Free radicals are unstable atoms that can cause oxidative stress. Oxidative stress can lead to cell damage, and this can result in cancer and other diseases. Types There are eight forms of vitamin E, but only alpha-tocopherol meets humans’ needs, according to the ODS.
Deficiency Vitamin E deficiency is rare, but it can affect people with Crohn’s disease or cystic fibrosis. Click here to find out how to recognize a vitamin E deficiency. Overdose Obtaining vitamin E through natural sources is unlikely to lead to an overdose, although supplement use can increase this risk.
People who use blood-thinning medication, such as warfarin (Coumadin) should ask their doctor before taking vitamin E supplements, as these may interfere with blood clotting. Vitamin E supplements are available for purchase in pharmacies and online.
Vitamin K helps the body form blood clots.
Blood clotting is essential to prevent excessive bleeding. Types There are several types of vitamin K. The two most common groups are: Vitamin K-1 (phylloquinone), present in green, leafy vegetables and some other plant sources
Vitamin K-2 (menaquinones), present in animal sources and fermented foods There are also synthetic forms and other forms that the body makes. Dietary sources Food sources of vitamin K-1 and K-2 include: kale
egg yolks Learn about 40 foods that provide vitamin K. Recommended intake Experts do not have enough evidence to recommend a specific intake of vitamin K suitable to meet the needs of 97-98% of healthy individuals.
A vitamin K deficiency may result in: excess bleeding
lower bone density, in the long term Learn more about a vitamin K deficiency here. However, it can interfere with the use of blood-thinning medications, such as warfarin (Coumadin).
Diseases & Conditions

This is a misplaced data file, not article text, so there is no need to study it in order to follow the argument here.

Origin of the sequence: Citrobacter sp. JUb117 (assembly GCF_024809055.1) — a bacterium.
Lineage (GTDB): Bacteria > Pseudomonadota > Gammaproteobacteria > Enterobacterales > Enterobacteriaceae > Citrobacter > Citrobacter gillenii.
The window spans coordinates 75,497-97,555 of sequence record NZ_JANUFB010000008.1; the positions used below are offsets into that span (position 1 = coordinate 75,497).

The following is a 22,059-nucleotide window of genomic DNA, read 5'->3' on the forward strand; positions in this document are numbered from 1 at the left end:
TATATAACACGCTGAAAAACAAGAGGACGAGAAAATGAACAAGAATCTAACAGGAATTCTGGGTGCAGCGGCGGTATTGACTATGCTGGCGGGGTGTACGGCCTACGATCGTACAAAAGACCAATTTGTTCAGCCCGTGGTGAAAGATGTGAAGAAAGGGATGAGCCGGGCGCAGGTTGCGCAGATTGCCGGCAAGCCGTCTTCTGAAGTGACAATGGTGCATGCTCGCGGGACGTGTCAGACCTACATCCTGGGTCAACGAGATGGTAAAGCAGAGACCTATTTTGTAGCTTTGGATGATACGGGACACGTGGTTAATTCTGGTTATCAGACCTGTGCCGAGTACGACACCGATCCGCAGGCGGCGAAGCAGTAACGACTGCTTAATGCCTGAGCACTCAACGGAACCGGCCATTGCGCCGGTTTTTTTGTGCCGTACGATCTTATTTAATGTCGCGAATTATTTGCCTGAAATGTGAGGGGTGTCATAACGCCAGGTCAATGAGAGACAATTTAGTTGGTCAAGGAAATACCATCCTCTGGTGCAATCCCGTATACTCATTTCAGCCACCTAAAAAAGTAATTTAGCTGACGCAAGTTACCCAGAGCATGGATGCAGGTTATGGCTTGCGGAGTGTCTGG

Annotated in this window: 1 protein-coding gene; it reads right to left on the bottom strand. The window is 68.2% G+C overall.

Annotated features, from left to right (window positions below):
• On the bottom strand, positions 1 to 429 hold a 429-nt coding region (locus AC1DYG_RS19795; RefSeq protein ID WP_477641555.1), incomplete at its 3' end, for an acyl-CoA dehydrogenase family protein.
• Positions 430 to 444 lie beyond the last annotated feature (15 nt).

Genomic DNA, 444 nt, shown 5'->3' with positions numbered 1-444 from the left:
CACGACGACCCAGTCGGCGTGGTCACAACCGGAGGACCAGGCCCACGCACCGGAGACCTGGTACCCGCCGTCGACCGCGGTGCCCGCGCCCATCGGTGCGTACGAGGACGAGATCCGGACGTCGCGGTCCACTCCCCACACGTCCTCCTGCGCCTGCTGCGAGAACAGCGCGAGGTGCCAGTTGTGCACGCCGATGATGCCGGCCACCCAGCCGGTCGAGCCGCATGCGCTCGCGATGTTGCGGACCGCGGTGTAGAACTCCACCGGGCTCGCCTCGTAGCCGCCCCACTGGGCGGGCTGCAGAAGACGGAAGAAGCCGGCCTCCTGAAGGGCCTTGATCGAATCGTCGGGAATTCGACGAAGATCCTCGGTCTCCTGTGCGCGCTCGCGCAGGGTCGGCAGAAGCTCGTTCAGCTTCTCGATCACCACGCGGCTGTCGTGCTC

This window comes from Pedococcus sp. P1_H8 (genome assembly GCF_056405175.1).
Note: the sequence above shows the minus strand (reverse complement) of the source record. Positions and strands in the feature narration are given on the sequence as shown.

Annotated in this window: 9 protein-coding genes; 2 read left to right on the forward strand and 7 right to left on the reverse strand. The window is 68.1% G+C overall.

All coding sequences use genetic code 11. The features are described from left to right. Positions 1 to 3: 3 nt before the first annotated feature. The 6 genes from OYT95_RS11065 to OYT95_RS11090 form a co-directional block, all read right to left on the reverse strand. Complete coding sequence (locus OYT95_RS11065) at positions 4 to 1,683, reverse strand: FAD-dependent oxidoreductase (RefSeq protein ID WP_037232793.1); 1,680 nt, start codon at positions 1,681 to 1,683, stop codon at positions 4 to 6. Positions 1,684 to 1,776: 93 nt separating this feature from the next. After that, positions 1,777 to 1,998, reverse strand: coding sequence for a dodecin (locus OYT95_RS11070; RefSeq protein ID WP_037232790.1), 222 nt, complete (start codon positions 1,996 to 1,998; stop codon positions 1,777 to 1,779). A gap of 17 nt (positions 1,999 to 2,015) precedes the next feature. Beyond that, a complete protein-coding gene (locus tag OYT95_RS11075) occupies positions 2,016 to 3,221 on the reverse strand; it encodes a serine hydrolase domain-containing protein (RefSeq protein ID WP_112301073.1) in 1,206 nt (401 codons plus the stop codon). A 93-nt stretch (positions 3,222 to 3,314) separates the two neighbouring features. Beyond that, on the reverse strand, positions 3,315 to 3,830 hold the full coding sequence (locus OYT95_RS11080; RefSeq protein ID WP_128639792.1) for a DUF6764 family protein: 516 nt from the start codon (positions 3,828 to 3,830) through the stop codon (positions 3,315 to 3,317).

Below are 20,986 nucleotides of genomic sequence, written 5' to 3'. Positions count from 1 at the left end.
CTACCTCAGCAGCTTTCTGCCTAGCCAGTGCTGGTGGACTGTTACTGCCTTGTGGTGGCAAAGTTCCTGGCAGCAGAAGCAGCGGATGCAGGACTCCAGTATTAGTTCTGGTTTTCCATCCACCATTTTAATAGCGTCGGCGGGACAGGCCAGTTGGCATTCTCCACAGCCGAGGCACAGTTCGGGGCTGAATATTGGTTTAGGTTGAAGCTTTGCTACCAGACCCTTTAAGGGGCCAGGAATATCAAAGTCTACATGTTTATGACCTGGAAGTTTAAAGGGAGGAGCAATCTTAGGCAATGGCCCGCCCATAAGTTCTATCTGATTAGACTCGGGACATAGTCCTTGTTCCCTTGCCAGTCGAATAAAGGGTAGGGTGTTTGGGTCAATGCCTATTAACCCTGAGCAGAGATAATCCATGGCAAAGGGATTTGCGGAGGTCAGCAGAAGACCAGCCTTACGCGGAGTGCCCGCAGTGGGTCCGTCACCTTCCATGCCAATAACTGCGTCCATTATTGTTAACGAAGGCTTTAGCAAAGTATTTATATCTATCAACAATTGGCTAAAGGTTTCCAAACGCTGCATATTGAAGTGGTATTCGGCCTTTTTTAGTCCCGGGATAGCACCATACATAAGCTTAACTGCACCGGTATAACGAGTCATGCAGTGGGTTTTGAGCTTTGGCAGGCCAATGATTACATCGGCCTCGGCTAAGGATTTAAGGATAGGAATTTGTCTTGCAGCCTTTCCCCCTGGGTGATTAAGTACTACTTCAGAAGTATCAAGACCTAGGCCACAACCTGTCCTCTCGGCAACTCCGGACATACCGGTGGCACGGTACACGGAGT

In order to be classified as a vitamin, absence of the nutrient from the diet must result in a disease that can be cured by the timely replacement of that nutrient.
For this reason, the absence of any vitamin from your diet would result in a deficiency that would only be corrected by ingesting that vitamin. The type of solubility has to do with how the vitamins are absorbed and transported, whether or not they can be stored in the body, and how easily they are lost from the body. The fat-soluble vitamins are A, D, E, and K. Being fat soluble means that they are absorbed in the lymph, are transported in the blood with carrier proteins, and they can be stored in the liver and fatty tissues.
It is very important to stick to the guidelines on how much is necessary and how much is dangerous. The water-soluble vitamins are easily dissolved and can be excreted in the urine. There can be problems with excessive amounts, so upper limits have also been set for the water-soluble vitamins.
You can find detailed information on sources, requirements, functions, and upper limit levels for all vitamins at the USDA Food and Nutrition Information Cente.
food and nutrition specialist , A. Kozil, graduate student. Go to top of this page.